Rural Health in Nigeria, Financial Inclusion and Other Reports
Every week, RuralReporters.com collate reports on development issues in rural Africa and its environs.
This report includes some of our top picks from recent must-read research, interviews, blogs, and in-depth articles, carefully selected to help you keep up with global issues.
Here are some of the updates you may have missed from the previous week:
World Bank Group has released a report that says supporting the greater financial system in Tanzania is crucial for the growth of the country’s businesses and access to credit.
In less than eight years, an inexpensive mobile money-transfer system has given most Tanzanians the chance to take part in the mobile money revolution, according to the report, titled “Money Within Reach: Extending Financial Inclusion in Tanzania.”
“The mobile money revolution has made a tremendous impact on the lives of millions of people who can now send and receive money and thus save at low cost,” Bella Bird, the World Bank director for Tanzania, Somalia, Burundi and Malawi, said in a press release.
A strong, accessible Primary healthcare (PHC) system reduces pressure on hospitals by supporting people to manage their health issues in the community. It is the cornerstone underpinning population health outcomes and key to ensuring we have a high-quality sustainable health system into the future. Yet, despite its critical importance, decades after PHC was accented to in Nigeria, many challenges had made it fail in tackling the “politically, socially and economically unacceptable” health inequalities, especially at the rural communities.
Improving the rural healthcare was the thrust of the 30th memorial of Chief Obafemi Awolowo organised by Dideolu Specialist Hospital, Ikenne and held at his Ikenne residency. It was sponsored by Obafemi Awolowo Foundation. Chief Obafemi Awolowo believed that the state should channel Nigeria’s resources into education and state-led infrastructural development; hence he introduced free education for all as well as free health-care in the Western region to cater for the health needs of the people. He believed that a healthy man or woman will contribute positively to the development of the region.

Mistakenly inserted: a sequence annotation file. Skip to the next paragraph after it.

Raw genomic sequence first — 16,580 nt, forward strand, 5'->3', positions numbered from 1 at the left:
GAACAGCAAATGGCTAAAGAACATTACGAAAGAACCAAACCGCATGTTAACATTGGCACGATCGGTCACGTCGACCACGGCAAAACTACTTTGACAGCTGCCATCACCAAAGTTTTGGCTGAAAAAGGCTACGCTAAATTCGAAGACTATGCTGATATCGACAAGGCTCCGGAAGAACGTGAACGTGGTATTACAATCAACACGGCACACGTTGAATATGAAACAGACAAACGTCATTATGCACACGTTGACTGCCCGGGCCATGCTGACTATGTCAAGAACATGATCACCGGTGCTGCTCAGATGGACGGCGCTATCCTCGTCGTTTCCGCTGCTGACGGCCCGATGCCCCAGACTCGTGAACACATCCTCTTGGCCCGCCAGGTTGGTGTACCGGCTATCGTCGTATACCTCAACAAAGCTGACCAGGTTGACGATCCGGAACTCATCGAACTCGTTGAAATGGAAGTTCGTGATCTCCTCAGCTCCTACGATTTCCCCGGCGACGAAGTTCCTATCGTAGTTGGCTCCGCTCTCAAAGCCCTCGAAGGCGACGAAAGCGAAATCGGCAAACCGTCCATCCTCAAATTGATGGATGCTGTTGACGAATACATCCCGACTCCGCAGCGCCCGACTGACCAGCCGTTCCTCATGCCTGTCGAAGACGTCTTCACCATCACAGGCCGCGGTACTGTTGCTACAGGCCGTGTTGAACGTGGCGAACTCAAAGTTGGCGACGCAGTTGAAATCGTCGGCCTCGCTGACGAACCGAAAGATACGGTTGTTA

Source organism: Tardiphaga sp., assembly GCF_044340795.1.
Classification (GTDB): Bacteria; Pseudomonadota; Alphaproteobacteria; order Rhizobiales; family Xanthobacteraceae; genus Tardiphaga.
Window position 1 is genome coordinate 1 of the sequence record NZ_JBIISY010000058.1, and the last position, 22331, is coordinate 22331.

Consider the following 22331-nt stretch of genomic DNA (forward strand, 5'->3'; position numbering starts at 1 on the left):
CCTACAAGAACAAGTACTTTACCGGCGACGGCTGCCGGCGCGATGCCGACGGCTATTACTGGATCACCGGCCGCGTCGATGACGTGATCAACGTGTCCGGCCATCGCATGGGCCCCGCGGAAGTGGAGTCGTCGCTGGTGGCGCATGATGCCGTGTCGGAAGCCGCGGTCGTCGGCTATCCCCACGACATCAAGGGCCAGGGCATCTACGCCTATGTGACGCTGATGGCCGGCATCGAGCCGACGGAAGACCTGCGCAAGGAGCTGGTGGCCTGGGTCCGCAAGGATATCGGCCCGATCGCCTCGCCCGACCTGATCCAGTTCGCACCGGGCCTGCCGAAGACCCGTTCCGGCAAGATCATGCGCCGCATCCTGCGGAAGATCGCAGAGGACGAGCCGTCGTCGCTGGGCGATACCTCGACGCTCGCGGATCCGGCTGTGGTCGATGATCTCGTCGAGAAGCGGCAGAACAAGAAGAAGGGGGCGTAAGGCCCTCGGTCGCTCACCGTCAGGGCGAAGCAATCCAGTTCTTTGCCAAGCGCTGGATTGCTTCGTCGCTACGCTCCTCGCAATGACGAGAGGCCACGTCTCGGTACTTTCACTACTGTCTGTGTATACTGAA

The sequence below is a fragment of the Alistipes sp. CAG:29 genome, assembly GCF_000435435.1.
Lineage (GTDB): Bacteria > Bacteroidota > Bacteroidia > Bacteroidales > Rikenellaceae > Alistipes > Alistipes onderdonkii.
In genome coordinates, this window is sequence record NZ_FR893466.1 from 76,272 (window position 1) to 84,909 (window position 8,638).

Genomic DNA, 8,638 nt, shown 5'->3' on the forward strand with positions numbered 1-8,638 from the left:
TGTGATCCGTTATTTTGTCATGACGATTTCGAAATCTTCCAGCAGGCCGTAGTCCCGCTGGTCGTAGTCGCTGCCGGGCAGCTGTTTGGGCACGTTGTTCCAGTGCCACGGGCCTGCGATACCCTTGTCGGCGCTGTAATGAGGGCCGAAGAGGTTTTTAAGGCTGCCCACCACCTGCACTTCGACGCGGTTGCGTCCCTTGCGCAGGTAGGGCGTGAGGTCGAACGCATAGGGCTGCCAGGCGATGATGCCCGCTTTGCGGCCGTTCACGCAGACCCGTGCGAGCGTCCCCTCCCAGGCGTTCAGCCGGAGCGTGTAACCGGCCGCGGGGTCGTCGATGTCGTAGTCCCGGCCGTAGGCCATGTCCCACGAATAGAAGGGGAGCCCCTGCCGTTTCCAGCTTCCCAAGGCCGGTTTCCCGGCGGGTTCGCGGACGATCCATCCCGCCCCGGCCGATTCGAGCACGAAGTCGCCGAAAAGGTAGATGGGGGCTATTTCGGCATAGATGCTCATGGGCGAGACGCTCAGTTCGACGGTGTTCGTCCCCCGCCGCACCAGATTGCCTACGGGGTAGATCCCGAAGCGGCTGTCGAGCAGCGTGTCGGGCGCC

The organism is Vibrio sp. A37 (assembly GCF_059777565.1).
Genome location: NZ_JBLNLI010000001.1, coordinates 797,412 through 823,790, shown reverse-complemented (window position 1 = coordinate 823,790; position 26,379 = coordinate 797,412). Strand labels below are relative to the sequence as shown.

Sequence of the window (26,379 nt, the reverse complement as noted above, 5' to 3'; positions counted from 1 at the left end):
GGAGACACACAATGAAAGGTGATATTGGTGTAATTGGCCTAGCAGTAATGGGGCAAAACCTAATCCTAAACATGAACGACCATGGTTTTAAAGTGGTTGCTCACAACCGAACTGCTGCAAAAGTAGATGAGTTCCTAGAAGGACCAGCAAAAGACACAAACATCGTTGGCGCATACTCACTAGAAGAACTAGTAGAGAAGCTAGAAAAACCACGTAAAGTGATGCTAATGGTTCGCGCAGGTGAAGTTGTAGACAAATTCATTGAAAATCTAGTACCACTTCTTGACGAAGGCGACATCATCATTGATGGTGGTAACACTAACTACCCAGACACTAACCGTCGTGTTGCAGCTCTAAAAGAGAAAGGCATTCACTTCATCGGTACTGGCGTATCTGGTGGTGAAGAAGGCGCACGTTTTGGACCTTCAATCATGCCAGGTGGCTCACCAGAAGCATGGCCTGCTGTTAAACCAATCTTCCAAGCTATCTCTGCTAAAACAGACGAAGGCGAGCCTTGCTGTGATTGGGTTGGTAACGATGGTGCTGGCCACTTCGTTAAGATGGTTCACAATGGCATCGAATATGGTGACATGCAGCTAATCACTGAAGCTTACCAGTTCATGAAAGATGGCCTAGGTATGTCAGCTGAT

Relief Web stressed in a recent report that:
“Massive drought-related displacement continues across Somalia, with most of the displaced people moving from rural to urban areas or other rural areas. According to the UNHCR-led Protection and Return Monitoring Network (PRMN) more than 680,000 people have been displaced by drought since November 2016. In the last week, a total of 63 people crossed into Dollo Addo town of Ethiopia. Nearly 420 people were displaced from Xarardheere district to Cadaado town as a result of forced child recruitment and heavy taxation by non-state armed actors.”
Cabinet has approved the Draft Reviewed Rural Transport Strategy which responds to the priorities of rural district municipalities and provinces.
Addressing a post Cabinet briefing on Thursday, Communications Minister Ayanda Dlodlo said the strategy will address the inadequate provision of Rural Transport Infrastructure and services which limits socio-economic development.
“Implementation of this strategy will contribute towards the development of the local and provincial economy by improving access to public transport.
veteran of the Senegalese peasant movement now in his seventies, Lamine Biaye founded and chairs the Association Sénégalaise des Producteurs de Semences Paysannes, which uses local knowledge and trading systems to boost biodiversity through the promotion of seed production.
Having set up projects among women’s groups in different parts of Senegal, Biaye is currently focused on Fuladu, a region in Upper Casamance. Five years ago, he moved to the Fuladu village of Djimini, where he started an educational farm that specialises on seed production and market garden techniques.
Some 350 women from a dozen villages in the area now benefit from the farm’s training programmes.
World Telecom Labs has called on regulators to use Universal Service Fund money to build wholesale networks in rural Africa, and to reallocate unused spectrum for these networks. With infrastructure sharing now common across the continent, WTL firmly believes that the removal of the capex cost of building a rural network will enable regulators to pressure previously reluctant operators to start offering services in these areas.
The isiXhosa word “Zenzeleni” means “do it yourselves,” which is precisely what the village of Mankosi, located in South Africa’s Eastern Cape, has been doing to address their high costs of telecommunications. Through a community-owned, solar-powered mesh network, residents of this rural village now have access to more affordable telephone and internet access.
Zenzeleni Networks, as the initiative is called, is registered as a cooperative in the rural traditional community of Mankosi located within the Nyandeni Local Municipality in the Province of the Eastern Cape, considered to be one of the more disadvantaged areas of the country.